Evaluating cessation of the type 2 oral polio vaccine by modeling pre- and post-cessation detection rates

September 8, 2017


The globally synchronized removal of the attenuated Sabin type 2 strain from the oral polio vaccine (OPV) in April 2016 marked a major change in polio vaccination policy. This change will provide a significant reduction in the burden of vaccine-associated paralytic polio (VAPP), but may increase the risk of circulating vaccine-derived poliovirus (cVDPV2) outbreaks during the transition period. This risk can be monitored by tracking the disappearance of Sabin-like type 2 (SL2) using data from the polio surveillance system. We studied SL2 prevalence in 17 countries in Africa and Asia, from 2010 to 2016 using acute flaccid paralysis surveillance data. We modeled the peak and decay of SL2 prevalence following mass vaccination events using a beta-binomial model for the detection rate, and a Ricker function for the temporal dependence. We found type 2 circulated the longest of all serotypes after a vaccination campaign, but that SL2 prevalence returned to baseline levels in approximately 50 days. Post-cessation model predictions identified 19 anomalous SL2 detections outside of model predictions in Afghanistan, India, Nigeria, Pakistan, and western Africa. Our models established benchmarks for the duration of SL2 detection after OPV2 cessation. As predicted, SL2 detection rates have plummeted, except in Nigeria where OPV2 use continued for some time in response to recent cVDPV2 detections. However, the anomalous SL2 detections suggest specific areas that merit enhanced monitoring for signs of cVDPV2 outbreaks.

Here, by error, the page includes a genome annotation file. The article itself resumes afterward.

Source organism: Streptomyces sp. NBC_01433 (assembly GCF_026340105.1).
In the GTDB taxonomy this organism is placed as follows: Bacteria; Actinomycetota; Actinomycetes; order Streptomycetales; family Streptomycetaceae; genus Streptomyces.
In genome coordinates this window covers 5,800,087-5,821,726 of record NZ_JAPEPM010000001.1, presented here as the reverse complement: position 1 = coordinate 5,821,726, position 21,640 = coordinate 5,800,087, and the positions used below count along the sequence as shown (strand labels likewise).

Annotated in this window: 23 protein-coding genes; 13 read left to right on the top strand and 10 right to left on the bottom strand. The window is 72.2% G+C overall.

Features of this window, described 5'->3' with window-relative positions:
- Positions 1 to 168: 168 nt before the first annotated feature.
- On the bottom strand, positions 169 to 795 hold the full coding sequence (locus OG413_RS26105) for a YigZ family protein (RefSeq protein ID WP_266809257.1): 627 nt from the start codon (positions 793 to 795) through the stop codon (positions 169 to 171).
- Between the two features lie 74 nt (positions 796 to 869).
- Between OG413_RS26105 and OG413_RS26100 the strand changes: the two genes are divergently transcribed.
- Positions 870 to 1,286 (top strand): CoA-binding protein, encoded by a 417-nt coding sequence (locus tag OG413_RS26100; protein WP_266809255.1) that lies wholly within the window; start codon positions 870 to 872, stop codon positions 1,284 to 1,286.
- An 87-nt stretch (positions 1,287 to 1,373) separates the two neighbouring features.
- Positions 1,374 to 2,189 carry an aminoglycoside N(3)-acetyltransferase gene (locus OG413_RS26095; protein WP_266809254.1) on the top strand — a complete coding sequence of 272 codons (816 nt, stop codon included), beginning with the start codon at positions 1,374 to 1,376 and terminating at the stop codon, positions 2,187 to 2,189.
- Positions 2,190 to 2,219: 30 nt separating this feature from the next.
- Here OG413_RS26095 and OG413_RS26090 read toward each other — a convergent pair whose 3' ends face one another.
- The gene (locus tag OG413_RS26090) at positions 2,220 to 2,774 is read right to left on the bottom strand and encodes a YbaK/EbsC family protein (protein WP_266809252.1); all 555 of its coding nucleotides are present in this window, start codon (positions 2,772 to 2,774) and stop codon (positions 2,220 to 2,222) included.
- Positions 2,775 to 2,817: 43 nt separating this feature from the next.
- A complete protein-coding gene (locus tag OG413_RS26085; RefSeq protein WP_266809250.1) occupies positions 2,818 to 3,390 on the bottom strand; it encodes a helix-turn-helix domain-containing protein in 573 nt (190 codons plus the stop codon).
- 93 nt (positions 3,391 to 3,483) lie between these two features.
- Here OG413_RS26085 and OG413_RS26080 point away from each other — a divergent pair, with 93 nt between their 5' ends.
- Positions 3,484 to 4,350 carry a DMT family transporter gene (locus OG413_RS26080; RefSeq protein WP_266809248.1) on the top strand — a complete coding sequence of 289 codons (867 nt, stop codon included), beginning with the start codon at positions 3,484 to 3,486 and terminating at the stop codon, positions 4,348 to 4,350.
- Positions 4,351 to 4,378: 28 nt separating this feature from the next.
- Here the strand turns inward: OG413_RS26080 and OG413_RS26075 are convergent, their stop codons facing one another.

Fig. 1

Daily prevalence of SL1-3 over time in Bihar province, India. The proportion of NP-AFP children positive for SL1 (A), 2 (B), and 3 (C) are shown by day of stool collection (solid lines). Triangles at the bottom of the panels show when SIAs were done, with the colors indicating vaccine used (tOPV containing OPV1, 2, and 3 in black, and bOPV containing OPV1 and 3 in green). OPV detection rates pulse very rapidly and briefly after SIAs. Between campaigns, detection rates are sporadic and of low prevalence, compatible with detecting SL from routine immunization that is continually being administered to children less then 1 year of age. NP-AFP = non-polio acute flaccid paralysis. OPV = oral poliovirus vaccine. SIA = supplementary immunization activity. SL = Sabin-like poliovirus.